BWW Review: ADELAIDE FRINGE 2020: TARTUFFE at The Arch, Holden Street Theatres

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BWW Review: ADELAIDE FRINGE 2020: TARTUFFE at The Arch, Holden Street TheatresReviewed by Barry Lenny, Wednesday 12th February 2020.

Poet and playwright, Liz Lochhead, has taken Molière's play, Tartuffe, reduced it to four characters from her own earlier full-cast Scottish language adaptation, shortened it to a snappy one-act play in rhyming couplets, and transferred it to a Scottish living room in the 1940s. This very funny production is directed by Tony Cownie. Playing safe, there are surtitles to assist those who have difficulties with the broad Scots accents and smattering of Gaelic words. First performed in 1664, Molière's comedy of manners is as fresh and funny now, in the hands of this group, as it no doubt was back then.

Tartuffe is an imposter, a con artist who has inveigled his way into the home of Orgon by feigning piety. Orgon has been completely taken in by Tartuffe's guiles, and holds him up as a shining example for his family to emulate. He has even arranged for Tartuffe to marry his daughter, Mariane, to seal his connection to the family. Although Mariane does not appear, her crying for the imminent loss of her true love, Valère, can be heard in the distance as the play opens. Dorine, Mariane's maid, and Elmire, Orgon's second wife, think otherwise, and set about exposing the hypocrite.

Joyce Falconer plays Dorine, the source of much of the comedy and the character who fulfils the role of the narrator. Dorine is the first to appear and sets the scene for all that is to follow, as well as filling in the gaps where the numerous other characters would have appeared. Falconer is simply hilarious in the role, saying as much with her body language and facial expressions as her dialogue.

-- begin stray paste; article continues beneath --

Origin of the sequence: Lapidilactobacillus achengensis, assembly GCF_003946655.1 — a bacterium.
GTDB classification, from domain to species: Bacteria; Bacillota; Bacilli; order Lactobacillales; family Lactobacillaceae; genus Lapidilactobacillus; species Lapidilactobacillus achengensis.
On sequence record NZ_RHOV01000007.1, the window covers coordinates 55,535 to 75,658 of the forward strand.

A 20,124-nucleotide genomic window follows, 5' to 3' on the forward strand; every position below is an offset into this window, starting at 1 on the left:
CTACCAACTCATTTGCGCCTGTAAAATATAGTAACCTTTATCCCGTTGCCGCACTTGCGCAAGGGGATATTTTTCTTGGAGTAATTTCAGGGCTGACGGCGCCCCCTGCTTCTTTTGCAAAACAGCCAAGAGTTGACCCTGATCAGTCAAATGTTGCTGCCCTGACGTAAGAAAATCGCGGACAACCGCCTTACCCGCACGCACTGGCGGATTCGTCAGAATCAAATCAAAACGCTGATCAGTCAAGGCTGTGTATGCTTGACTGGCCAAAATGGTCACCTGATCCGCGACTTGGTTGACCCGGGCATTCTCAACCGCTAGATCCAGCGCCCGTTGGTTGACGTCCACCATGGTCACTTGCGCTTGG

Orgon is played by Andy Clark, who creates a wonderfully foolish and bombastic character, providing a great many laughs in every scene. He is remarkably adept at displaying Orgon's devotion to Tartuffe and refusal to accept the truth, hilariously falling apart when denial is no longer possible.

Nicola Roy is perfectly cast as his wife, Elmire, poised and elegant, the object of Tartuffe's lust and, unfortunately for him, intelligent enough to see through his deception and clever enough to outwit him and bring about his downfall. She invests her character with all of the attributes that Elmire requires, as well as providing marvellously timed humour.

Harry Ward is marvellous as the conniving charlatan, Tartuffe, giving us a devious snake oil salesman with an absence of morals. There is a strong temptation to hiss and boo and this crafty villain in the great tradition of melodrama, which only ever seems a hair's breadth away from this farce.

This is a good, old-fashioned comedy in which the villain eventually gets his comeuppance. Be sure to put this one on your list of Fringe productions to see this year.

Although the Fringe itself is not curated, the Holden Street Fringe hub, under the control of Martha Lott, is filled with carefully selected local, interstate, and overseas productions, some award winners from the Edinburgh Fringe, ensuring high-quality performances, of which this is one. At the media day, today, Adelaide critics were given the opportunity to see previews of three of works that open on Friday, the official start of the Fringe. Lott, a recipient of an Adelaide Critics Circle Award, will also be appearing in the second season of her critically acclaimed production, Grounded, which sold out in 2019.




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From This Author Barry Lenny